One of the more unusual properties to hit the market lately would have to be this curious offering in the hills of South Pasadena. Per its listing description, the Monterey Road residence started out life as the servants’ quarters for a large estate built in 1910. At some point in the 1920s, it was acquired by a local religious group whose church had been destroyed in a fire. The building was subsequently enlarged and modified, with features such as Gothic stained glass windows, an organ niche, and a choir platform added to accommodate the congregation (the denomination of which is unknown).
While the city assessor’s data describes the property as a four-bedroom, one bath structure measuring 2,869 square feet, over the years, it was increasingly expanded, with later additions boosting the total floor space to approximately 4,000 square feet. Located on three-quarters of a wooded acre, it’s listed with an asking price of $875,000.
That figure may sound like a bargain, but folks without deep pockets will have to keep those fantasies about founding their own religious cult in check, or keep passing that collection plate around. Listing agent Peter Martocchio tells Curbed that although a substantial amount of work has been done to get the home’s foundation into good shape and address drainage problems, a daunting assortment of significant issues still remains.
For starters, “pretty much every visible surface is in need of work,” Martocchio says. The wood siding is deteriorating, floors are buckling, and the building’s huge stained glass windows, produced by the legendary Judson Studios, are in need of restoration. The master bedroom and bath have been gutted and are not functional. And thanks to the additions and alterations haphazardly enacted over the years, the floor plan is muddled and awkward—”In its current configuration, it’s not especially child-friendly,” says Martocchio. What’s more, given the home’s unfinished condition, chances of a bank approving a loan are pretty slim.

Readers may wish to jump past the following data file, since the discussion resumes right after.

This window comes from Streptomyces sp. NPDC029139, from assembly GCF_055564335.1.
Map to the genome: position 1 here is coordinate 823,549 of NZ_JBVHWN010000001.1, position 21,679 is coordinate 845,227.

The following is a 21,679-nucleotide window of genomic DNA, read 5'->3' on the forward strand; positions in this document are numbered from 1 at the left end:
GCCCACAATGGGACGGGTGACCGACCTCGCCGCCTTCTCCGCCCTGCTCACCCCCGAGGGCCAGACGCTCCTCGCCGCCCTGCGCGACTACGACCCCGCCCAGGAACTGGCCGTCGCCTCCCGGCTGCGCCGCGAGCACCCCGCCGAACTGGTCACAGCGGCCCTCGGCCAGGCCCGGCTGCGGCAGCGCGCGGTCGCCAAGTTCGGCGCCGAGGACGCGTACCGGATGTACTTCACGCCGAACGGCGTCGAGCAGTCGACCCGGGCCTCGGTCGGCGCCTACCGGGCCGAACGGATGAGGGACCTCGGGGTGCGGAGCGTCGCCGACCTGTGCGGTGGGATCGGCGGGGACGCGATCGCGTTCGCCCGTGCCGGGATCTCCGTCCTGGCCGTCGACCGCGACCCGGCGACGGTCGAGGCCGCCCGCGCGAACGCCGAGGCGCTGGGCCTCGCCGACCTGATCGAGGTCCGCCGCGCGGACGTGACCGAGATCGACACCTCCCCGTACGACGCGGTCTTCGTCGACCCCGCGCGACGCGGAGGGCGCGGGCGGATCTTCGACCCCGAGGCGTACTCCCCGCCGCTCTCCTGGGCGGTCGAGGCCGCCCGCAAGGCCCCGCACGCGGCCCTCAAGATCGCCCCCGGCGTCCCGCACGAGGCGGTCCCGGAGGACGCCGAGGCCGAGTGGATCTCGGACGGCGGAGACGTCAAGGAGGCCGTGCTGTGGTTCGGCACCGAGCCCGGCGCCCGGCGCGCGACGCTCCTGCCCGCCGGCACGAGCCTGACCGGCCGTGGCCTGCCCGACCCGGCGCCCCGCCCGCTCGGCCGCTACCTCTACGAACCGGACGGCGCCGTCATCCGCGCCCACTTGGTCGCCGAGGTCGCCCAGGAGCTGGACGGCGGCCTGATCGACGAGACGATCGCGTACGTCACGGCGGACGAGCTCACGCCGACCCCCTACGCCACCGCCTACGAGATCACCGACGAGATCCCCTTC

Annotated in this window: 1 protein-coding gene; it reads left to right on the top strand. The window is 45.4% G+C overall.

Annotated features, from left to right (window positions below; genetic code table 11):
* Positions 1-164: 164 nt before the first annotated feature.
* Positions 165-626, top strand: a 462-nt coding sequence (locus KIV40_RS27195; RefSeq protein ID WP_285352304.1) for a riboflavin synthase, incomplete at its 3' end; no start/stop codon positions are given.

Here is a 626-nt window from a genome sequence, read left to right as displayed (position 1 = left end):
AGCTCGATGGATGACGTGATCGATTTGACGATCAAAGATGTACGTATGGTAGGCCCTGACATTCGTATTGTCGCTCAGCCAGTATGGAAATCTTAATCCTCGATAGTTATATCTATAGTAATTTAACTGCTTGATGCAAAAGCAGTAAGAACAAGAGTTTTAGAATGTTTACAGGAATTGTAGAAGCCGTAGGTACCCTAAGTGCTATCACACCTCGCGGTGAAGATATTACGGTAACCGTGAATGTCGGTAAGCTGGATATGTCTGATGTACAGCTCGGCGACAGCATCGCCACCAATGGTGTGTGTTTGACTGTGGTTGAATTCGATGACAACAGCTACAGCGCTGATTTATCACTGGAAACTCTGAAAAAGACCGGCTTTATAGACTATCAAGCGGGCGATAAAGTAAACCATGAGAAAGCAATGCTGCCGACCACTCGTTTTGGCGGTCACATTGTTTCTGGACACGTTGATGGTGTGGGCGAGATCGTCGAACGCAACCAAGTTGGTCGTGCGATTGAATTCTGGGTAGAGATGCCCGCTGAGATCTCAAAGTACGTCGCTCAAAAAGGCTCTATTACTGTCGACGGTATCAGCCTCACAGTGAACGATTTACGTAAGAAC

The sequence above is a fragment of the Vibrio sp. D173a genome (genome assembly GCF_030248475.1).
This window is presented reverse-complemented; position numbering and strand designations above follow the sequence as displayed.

Other drawbacks include the fact that there’s no garage, and that the property shares its driveway with a large residence believed to be the original estate’s main house, which is now operating as a bed & breakfast called the Arroyo Vista Inn.
All that being said, the property’s myriad quirks and challenges don’t seem to be presenting much of a deterrent—as of this writing, six offers have been submitted, all cash. However, the winning bid won’t necessarily be the highest one: According to Martocchio, the seller’s preference is for a preservation-minded buyer.